Volunteers get baseballs ready for tournament with annual mud rub
Walt Bergman used to do the traditional mud rub of every baseball used in the Alpine Bank Junior College World Series in his garage before the tournament.
“It goes pretty quickly when you’ve got a bunch of guys,” Bergman said Wednesday in the first-base dugout at Suplizio Field.
A dozen people spent part of Wednesday afternoon putting a thin layer of Mississippi mud on 25 dozen baseballs. It’s become an annual tradition the Wednesday before the tournament begins.
Rawlings supplies the tournament with 40 dozen balls each year. Another 100 dozen are used as give-aways to the fans during the tournament.
“It’s supposed to be the same ball used by the National League,” Bergman said.
The Mississippi mud used to come in large containers, from which Bergman would put it into old coffee cans. Now it’s more efficient with resealable plastic containers helping keep the mud fresher.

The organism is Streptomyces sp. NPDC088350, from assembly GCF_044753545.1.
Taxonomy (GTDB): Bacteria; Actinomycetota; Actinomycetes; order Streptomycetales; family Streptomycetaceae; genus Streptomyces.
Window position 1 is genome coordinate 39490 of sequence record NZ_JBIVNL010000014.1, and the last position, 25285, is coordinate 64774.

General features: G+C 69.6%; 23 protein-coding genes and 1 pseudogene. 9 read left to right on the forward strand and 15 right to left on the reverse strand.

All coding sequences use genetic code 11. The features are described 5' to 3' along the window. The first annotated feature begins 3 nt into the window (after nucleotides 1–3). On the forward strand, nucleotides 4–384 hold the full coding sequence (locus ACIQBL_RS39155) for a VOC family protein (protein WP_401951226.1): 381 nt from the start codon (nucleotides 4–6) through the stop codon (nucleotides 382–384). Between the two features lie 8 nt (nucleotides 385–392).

As a longtime assistant baseball coach at Grand Junction High School, Bergman never had any problems recruiting players from his team to join in the process.
This year he even went outside the traditional mode, recruiting Fruita Monument pitcher Cody Bell and the Wildcats’ manager, Taylor Harper, to join in the fun.
Bergman presented Harper with a Grand Junction baseball cap as a graduation present last week, something the die-hard Wildcat is still having a hard time donning.
“I put it on (Wednesday) morning and said, geez,” Harper said. “I couldn’t do it.”
Bergman’s sons, Brett and Eric, have been a part of the annual rubdown since they can remember. Eric, whose birthday is Monday, said he attended his first JUCO rubdown when he was only days old.
There were even a couple of first-timers.
Blaine Butler, a 6-year-old first grader at Thunder Mountain Elementary School, got his fingernails dirty in helping make this year’s JUCO baseballs playable. So did 10-year-old Gunnar Mort.
“Take some mud in your hand, put it in your palm and rub,” Walt Bergman said, explaining the process to Butler, who picked up the technique quickly.
In little more than a half hour, the 25 dozen baseballs were rubbed down and ready to go.